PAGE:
Theresa May's chief of staff have the same job. But they're being talked about very differently
Picture: Getty

The Mail on Sunday has shed a little light on Theresa May's 'Praetorian guard'.

In a seemingly business-as-usual article about Theresa May’s joint-chiefs of staff, Nick Timothy and Fiona Hill, it was reported that a number of senior civil servants are reportedly unhappy with the level of influence the pair wield.

A ‘government source’ claims that Timothy and Hill having been telling officials not to put documents for review directly into May’s box, or send it to her via email. Instead, much to their chagrin, they have to go through the aides first.

The Mail on Sundayarticle also descibes the two, with disparate levels of interest:

This is how Nick Timothy is described:

Mr Timothy exerts particular influence over policy. He helped to drive Mrs May's plans to bring back grammar schools, announce an inquiry into the policing of the 'Battle of Orgreave' during the 1980s miners' strike and launch an industrial strategy. Ministers have privately expressed surprise at the way Mr Timothy has demanded a big say in all key Government decisions, likening the Birminghamborn steel worker's son to Rasputin, the Russian peasant and mystic who ruled the Royal court before the Russian Revolution.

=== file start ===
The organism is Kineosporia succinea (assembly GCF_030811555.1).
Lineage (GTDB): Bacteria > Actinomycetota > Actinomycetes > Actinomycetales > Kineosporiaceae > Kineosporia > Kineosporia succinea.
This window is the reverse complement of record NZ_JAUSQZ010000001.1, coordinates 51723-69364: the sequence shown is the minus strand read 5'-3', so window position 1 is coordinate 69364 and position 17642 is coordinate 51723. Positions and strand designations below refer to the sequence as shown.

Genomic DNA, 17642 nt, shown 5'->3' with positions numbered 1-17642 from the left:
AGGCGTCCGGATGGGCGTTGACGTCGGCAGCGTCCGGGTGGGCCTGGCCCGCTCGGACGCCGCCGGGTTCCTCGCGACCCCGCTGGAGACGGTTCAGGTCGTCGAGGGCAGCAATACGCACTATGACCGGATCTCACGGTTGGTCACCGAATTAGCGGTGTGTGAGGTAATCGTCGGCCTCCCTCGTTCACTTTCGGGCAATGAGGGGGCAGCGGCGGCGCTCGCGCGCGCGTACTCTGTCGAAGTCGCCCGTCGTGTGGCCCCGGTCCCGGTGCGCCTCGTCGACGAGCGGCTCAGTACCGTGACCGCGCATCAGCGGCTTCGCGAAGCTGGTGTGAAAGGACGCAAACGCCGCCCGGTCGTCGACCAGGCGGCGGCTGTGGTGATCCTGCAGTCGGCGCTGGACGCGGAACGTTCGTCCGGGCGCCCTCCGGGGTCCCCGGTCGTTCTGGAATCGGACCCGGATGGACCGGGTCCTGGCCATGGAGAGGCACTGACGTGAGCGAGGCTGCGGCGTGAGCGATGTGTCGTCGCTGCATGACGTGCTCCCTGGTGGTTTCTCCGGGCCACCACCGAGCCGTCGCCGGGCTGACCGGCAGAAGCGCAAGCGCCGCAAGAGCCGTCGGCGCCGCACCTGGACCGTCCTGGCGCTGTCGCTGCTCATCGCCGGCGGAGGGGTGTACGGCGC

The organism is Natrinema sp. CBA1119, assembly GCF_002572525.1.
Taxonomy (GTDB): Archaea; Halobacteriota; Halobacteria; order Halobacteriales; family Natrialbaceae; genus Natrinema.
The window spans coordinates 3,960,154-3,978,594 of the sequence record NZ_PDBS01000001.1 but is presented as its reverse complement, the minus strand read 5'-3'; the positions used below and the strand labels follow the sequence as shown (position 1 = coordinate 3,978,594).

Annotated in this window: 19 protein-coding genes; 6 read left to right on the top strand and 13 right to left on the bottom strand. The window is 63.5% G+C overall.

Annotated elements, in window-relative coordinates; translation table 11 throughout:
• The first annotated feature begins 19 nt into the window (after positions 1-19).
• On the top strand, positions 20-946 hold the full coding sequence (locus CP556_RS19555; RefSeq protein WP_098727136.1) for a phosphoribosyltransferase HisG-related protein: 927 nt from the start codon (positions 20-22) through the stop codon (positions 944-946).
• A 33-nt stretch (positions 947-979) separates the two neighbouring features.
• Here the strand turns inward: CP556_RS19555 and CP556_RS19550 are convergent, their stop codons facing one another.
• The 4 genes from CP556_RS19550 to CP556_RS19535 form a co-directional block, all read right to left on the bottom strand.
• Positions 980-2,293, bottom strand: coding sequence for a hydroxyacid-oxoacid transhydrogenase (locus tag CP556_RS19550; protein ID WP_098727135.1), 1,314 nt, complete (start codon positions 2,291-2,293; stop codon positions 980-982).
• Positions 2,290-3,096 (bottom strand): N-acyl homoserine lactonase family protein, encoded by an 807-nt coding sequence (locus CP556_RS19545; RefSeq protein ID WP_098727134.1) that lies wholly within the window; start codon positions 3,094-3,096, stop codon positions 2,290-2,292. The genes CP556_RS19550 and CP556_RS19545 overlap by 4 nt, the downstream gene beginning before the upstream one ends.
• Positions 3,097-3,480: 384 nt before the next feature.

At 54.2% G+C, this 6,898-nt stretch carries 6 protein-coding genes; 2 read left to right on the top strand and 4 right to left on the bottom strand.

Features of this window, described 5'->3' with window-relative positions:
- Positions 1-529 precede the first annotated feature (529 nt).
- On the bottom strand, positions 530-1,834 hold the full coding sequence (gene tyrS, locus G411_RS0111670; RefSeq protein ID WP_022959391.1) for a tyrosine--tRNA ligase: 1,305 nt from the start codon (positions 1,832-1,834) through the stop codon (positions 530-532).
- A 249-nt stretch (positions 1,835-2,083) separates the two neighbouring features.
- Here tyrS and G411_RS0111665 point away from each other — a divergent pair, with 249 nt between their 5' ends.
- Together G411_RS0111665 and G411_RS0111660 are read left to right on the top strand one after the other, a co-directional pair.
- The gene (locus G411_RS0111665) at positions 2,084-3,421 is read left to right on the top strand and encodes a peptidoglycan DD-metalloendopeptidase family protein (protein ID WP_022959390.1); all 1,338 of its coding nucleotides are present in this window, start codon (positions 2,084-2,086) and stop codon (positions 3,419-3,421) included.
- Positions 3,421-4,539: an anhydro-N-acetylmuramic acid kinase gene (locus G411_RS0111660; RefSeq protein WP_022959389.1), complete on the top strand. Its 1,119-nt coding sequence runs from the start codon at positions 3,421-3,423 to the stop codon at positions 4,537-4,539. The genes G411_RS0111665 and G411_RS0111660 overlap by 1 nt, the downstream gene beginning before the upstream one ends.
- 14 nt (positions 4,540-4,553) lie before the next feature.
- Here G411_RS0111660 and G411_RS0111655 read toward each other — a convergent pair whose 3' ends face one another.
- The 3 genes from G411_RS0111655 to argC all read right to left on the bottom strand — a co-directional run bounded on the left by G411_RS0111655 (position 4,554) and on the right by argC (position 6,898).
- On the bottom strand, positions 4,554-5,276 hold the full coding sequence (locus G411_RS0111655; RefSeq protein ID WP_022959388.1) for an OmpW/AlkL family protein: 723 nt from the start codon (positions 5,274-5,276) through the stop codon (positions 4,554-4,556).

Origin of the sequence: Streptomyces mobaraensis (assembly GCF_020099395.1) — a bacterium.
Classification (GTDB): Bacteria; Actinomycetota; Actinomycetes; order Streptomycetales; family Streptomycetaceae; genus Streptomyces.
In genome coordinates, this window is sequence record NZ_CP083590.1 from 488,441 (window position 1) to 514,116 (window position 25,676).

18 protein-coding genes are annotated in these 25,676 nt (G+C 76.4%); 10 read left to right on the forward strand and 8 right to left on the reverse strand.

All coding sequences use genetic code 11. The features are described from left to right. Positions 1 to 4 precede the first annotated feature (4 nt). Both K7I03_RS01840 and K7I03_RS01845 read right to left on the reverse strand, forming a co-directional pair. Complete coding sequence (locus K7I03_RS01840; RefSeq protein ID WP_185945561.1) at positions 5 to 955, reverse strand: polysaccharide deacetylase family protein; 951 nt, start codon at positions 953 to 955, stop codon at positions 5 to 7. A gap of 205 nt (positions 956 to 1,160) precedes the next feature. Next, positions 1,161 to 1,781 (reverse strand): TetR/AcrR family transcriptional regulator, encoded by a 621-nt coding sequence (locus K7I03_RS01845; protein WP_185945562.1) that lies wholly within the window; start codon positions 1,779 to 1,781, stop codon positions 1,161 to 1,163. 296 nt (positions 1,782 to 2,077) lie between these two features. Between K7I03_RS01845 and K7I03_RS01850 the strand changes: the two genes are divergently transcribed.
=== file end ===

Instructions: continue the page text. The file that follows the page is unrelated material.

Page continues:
Compared to Fiona Hill:

A former Sky producer with news management skills, who has been credited with helping to fashion Mrs May's distinctive wardrobe.

It would appear from the description that Hill has done very little else with her career than picking out the prime ministers infamous footwear.

An alternative description might prudently have mentioned her work at the Conservative press office with former MP Andrew Lansley, her year working at the British Chambers of Commerce or a number of years working in public relations for Lexington Communications. Or indeed her interests in modern slavery or women's equality, in particular her involvement with May's legislation combating the former issue during her time as Home Secretary.

Nope, wardrobe.

The Mail on Sunday have been contacted for comment.

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